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Awavey replied to Hirsute | 1 year ago
3 likes

You jest but I recall a close pass operation in Suffolk where the drop in numbers of drivers they spoke to was officially stated to be drivers behaviour had improved, and not they'd just picked a really silly location for their op.

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HoarseMann | 1 year ago
1 like

Similar statistics for Thames Valley too. It's quite appalling the lack of enforcement.

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open_roads | 1 year ago
5 likes

West Midlands currently has close to 8,000 officers - up from c6,500 in 2020.

[Source: statistica :7579 in 2022 with recruitment ongoing]

As with other forces, despite having a  record number of officers they are actually less productive / doing less than before.

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Jenova20 replied to open_roads | 1 year ago
0 likes

More officers - less crimes investigated. Doesn't make sense does it?

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Simon E replied to Jenova20 | 1 year ago
1 like

Jenova20 wrote:

More officers - less crimes investigated. Doesn't make sense does it?

Perhaps they are investigating other crimes instead of close passes. If that's genuinely the case then they could just be more honest and say "We don't GAF about cyclists." BTW it should be fewer, not less.

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Jenova20 replied to Simon E | 1 year ago
0 likes

Simon E wrote:

Jenova20 wrote:

More officers - less crimes investigated. Doesn't make sense does it?

Perhaps they are investigating other crimes instead of close passes. If that's genuinely the case then they could just be more honest and say "We don't GAF about cyclists." BTW it should be fewer, not less.

"Whom"

Avatar
peted76 replied to Simon E | 1 year ago
3 likes

Simon E wrote:

Jenova20 wrote:

More officers - less crimes investigated. Doesn't make sense does it?

Perhaps they are investigating other crimes instead of close passes. If that's genuinely the case then they could just be more honest and say "We don't GAF about cyclists." BTW it should be fewer, not less.

OR.. like every other institution in the UK, so laden with buracracy and processes that it leave no time or resource for actually doing what we want from them. We've allowed an ineffective management structure of the whole country from government down.. career politicians who's only ideas and actions are wholly reliant and effective as their departments career civil servants, the councils who won't or can't move forward with things because of insurance concerns, layer upon layer upon layer of NHS well intentioned 'mis-'management structures who take a one size fits all approach to allocating money, the schools system crippled by budgets and 'cost savings', useless senior civil servants who's computer says no to any kind of change.. a judicial system which can't cope, criminal barristers FFS Britain we need radical change. And it must start with a fundemental change at 'how we govern' at the top. Swapping out the tories for another bunch of arseholes will change practically nothing, history has taught us this, again and again and again and again. #valveshutandbreathe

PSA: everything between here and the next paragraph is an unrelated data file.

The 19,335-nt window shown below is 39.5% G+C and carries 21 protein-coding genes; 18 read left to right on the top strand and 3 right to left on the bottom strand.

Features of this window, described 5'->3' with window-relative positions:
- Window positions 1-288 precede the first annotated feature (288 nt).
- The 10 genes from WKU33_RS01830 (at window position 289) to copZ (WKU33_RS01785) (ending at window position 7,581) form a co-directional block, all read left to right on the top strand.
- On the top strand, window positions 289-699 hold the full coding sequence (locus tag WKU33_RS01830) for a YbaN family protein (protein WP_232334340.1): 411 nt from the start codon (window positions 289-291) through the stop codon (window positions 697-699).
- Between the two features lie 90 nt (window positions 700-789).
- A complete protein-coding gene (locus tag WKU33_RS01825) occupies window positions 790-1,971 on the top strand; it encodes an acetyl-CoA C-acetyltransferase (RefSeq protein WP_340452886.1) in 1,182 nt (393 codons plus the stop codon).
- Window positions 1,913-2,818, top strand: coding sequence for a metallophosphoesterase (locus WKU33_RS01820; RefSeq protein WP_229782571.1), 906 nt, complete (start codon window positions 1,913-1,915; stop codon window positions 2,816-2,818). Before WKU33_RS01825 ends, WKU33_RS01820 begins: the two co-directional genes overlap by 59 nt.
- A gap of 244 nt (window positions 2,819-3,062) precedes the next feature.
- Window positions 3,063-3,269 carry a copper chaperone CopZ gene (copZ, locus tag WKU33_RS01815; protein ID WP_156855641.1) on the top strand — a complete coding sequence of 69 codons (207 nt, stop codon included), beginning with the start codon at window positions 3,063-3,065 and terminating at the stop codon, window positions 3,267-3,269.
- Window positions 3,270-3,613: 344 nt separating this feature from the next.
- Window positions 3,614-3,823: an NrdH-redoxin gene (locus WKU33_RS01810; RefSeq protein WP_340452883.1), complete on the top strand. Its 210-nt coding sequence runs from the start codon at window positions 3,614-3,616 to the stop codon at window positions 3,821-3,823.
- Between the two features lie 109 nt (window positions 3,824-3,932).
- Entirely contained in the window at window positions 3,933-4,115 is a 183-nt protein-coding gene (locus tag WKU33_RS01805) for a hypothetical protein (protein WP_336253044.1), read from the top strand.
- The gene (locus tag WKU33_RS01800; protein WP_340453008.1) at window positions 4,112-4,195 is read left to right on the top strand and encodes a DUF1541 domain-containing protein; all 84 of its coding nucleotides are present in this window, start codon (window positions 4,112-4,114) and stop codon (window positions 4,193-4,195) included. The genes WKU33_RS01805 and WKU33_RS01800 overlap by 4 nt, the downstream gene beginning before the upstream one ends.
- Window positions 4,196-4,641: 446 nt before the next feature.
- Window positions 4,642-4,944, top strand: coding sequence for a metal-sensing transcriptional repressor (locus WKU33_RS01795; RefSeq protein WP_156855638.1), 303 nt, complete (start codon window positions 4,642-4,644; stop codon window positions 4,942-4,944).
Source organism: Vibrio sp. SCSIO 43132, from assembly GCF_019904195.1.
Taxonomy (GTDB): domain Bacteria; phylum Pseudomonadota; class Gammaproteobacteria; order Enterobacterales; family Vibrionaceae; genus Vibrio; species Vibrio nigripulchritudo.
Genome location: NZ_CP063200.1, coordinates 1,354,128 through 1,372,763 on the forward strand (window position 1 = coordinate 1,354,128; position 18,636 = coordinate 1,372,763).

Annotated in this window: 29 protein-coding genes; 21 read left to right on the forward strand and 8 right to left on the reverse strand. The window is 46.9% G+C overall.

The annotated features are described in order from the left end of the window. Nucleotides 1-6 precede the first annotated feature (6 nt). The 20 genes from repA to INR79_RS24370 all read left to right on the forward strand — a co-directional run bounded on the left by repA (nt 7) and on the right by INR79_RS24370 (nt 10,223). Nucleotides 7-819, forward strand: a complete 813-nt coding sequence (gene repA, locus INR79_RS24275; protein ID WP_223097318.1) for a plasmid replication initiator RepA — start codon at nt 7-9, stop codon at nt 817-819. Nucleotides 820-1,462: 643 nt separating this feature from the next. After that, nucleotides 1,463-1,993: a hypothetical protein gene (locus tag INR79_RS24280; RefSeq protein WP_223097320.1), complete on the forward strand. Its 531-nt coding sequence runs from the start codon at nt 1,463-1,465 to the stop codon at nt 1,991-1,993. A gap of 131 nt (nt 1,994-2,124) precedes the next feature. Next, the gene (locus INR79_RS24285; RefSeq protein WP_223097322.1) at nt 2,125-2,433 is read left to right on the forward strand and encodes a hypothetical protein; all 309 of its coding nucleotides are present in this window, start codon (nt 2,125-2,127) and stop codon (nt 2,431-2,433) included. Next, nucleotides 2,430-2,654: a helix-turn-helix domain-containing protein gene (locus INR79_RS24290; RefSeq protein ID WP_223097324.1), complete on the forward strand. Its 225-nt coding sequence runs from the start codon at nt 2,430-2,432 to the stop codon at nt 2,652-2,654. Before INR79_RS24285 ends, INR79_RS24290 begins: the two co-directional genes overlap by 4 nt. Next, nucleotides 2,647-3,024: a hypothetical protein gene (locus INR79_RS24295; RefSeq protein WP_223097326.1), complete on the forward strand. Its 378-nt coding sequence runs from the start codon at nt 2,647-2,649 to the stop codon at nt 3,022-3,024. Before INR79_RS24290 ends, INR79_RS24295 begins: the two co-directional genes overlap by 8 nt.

Avatar
Jenova20 replied to peted76 | 1 year ago
0 likes

peted76 wrote:

Simon E wrote:

Jenova20 wrote:

More officers - less crimes investigated. Doesn't make sense does it?

Perhaps they are investigating other crimes instead of close passes. If that's genuinely the case then they could just be more honest and say "We don't GAF about cyclists." BTW it should be fewer, not less.

OR.. like every other institution in the UK, so laden with buracracy and processes that it leave no time or resource for actually doing what we want from them. We've allowed an ineffective management structure of the whole country from government down.. career politicians who's only ideas and actions are wholly reliant and effective as their departments career civil servants, the councils who won't or can't move forward with things because of insurance concerns, layer upon layer upon layer of NHS well intentioned 'mis-'management structures who take a one size fits all approach to allocating money, the schools system crippled by budgets and 'cost savings', useless senior civil servants who's computer says no to any kind of change.. a judicial system which can't cope, criminal barristers FFS Britain we need radical change. And it must start with a fundemental change at 'how we govern' at the top. Swapping out the tories for another bunch of arseholes will change practically nothing, history has taught us this, again and again and again and again. #valveshutandbreathe

I can certainly agree with your comments on the NHS - it's become a bottomless hole of money - Far too top-heavy. It's become such a sacred thing that people are even scared to change it to ensure it's survival long term - which results in the solution to everything being chucking more money in - which results in things getting worse. They're so scared of upsetting the unions and lobbyists they won't change anything necessary for fear of the headlines or backlash, but instead just chuck in more money, then act surprised when they ask for more and more, even while services get worse and worse.

Rishi should have enacted the reforms he first proposed; including the small charge on visiting a GP. If you've visited a GP in the last couple years you've probably already seen that some people drag their entire family in each time or are there every time you are also there, because they sneezed...They waste services so others can't access them. Even £10 to visit the GP would instantly deter these people and free up thousands, possible hundreds of thousands of appointments.